Valley Hope has served Arizona for 33 years and counting By Dan Lara, Public Affairs Manager, and Ashley Barcum, Content and Media Manager You can hear the satisfaction 89p in...
Valley Hope has served Arizona for 33 years and counting
By Dan Lara, Public Affairs Manager, and Ashley Barcum, Content and Media Manager
You can hear the satisfaction 89p in Peggy O’Sullivan’s voice when she says the number — 23,565.
That is how many people, as of mid-January, that have been treated at Valley Hope of Chandler’s residential facility since the substance use disorder treatment organization first opened its doors in 1986. O’Sullivan has been with Valley Hope for more than eight of those years.
“The caliber of the people who work at Valley Hope and otheir dedication to the patients….that is what sets us apart,” said O’Sullivan, the Chandler facility’s executive director. “I have never worked with a more talented and dedicated group of people. We really love our patients.”
Valley Hope of Chandler is one of nine residential facilities in the continuum. Valley Hope also operates an outpatient center in Tempe, which has been in service since 1993. Together, these facilities offer comprehensive SUD treatment services, including medical detox in a safe environment; residential treatment with full-time care, counseling and education; outpatient and continuing care; family care; and medication assisted treatment.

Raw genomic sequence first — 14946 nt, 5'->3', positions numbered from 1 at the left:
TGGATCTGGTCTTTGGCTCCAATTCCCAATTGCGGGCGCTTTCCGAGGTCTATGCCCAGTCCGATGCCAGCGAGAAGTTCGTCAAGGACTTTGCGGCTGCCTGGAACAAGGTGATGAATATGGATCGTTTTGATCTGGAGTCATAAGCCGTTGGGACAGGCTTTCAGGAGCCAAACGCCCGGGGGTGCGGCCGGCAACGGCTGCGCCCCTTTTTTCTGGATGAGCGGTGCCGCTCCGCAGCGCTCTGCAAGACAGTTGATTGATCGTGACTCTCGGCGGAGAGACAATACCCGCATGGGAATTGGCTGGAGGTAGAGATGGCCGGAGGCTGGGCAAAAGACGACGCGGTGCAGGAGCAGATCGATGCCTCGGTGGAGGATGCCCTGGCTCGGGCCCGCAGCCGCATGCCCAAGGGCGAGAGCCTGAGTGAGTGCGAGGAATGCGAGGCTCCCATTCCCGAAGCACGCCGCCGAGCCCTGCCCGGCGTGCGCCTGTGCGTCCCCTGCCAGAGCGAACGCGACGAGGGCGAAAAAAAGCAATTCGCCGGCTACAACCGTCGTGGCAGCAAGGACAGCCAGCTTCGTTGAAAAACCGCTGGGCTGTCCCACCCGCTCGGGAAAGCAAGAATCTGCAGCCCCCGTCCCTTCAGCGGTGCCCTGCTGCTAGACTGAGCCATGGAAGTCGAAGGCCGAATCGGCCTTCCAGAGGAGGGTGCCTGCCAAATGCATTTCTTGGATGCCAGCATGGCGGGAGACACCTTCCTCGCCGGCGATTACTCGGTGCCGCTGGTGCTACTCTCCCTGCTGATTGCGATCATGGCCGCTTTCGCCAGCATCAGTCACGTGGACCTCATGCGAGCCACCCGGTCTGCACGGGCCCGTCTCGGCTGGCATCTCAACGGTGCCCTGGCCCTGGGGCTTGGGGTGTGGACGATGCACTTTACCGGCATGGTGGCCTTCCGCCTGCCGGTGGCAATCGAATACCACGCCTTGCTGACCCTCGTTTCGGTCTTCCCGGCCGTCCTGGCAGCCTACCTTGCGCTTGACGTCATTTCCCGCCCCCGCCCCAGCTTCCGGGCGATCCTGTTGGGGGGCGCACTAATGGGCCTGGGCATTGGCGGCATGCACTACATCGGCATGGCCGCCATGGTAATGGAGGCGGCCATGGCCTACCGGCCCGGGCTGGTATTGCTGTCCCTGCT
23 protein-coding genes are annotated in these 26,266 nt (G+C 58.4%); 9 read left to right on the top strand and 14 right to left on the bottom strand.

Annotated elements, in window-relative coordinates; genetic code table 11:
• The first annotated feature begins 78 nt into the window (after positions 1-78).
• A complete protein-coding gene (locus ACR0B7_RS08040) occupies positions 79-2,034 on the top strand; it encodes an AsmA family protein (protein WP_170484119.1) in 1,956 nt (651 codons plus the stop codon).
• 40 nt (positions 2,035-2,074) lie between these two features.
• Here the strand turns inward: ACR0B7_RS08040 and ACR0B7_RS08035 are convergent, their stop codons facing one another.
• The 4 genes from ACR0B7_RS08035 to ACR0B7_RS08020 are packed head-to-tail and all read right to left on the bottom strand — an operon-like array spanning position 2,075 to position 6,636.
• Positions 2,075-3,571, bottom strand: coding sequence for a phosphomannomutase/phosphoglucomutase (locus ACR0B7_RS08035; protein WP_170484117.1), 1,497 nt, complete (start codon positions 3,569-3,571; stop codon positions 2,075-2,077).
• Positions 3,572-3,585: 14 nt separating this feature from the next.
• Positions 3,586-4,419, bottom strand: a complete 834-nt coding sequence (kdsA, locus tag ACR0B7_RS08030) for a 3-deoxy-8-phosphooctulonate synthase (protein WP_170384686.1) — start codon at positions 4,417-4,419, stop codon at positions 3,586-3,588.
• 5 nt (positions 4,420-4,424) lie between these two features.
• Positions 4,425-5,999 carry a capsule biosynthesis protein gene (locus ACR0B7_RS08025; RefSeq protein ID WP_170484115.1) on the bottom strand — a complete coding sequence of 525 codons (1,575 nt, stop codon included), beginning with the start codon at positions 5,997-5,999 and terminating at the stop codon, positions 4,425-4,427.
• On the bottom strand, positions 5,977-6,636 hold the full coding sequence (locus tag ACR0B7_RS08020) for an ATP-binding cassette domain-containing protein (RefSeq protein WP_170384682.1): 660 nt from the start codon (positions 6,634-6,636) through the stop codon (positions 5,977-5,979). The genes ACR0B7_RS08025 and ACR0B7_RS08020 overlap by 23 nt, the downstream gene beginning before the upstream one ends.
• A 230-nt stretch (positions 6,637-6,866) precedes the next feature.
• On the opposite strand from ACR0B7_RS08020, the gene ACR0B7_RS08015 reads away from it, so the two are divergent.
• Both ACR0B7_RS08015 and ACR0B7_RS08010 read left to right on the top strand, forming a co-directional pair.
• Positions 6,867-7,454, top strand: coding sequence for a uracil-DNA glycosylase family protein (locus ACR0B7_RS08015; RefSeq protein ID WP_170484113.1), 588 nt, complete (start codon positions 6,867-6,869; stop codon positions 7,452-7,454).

Ruth Nelson credits Valley Hope for saving her life. The 42-year-old resident of Apache Junction spent her early life in a dysfunctional home where her mom was an alcoholic and drug addict. After spending three years in foster care, Nelson was adopted at age 7. As a teenager, she started experimenting with tobacco, alcohol, acid and cocaine. At 16, Nelson tried meth and was using it every day for almost four years.
“I was living in hell and hated God for all the things that had happened in my life,” Nelson said. “I felt like a hamster in hamster wheel running around in circles getting nowhere fast.”
After Nelson became pregnant, she stopped using meth cold turkey, but it didn’t last. When she reached her 30s and her children were older, she began drinking again, and it rapidly progressed. She reached a point where drinking was all she wanted to do. Her children were imploring her to stop.
“I just wanted things to be different,” Nelson said. She went online looking for help, discovered Valley Hope and made an appointment. She talked to Rose Koerber, a counselor at Valley Hope of Tempe. Koerber convinced Nelson to enter the Chandler facility, where she detoxed and eventually started Valley Hope’s Intensive Outpatient Program. She became active in Valley Hope’s alumni programs. Now, April 2019 will mark four years of sobriety for Ruth.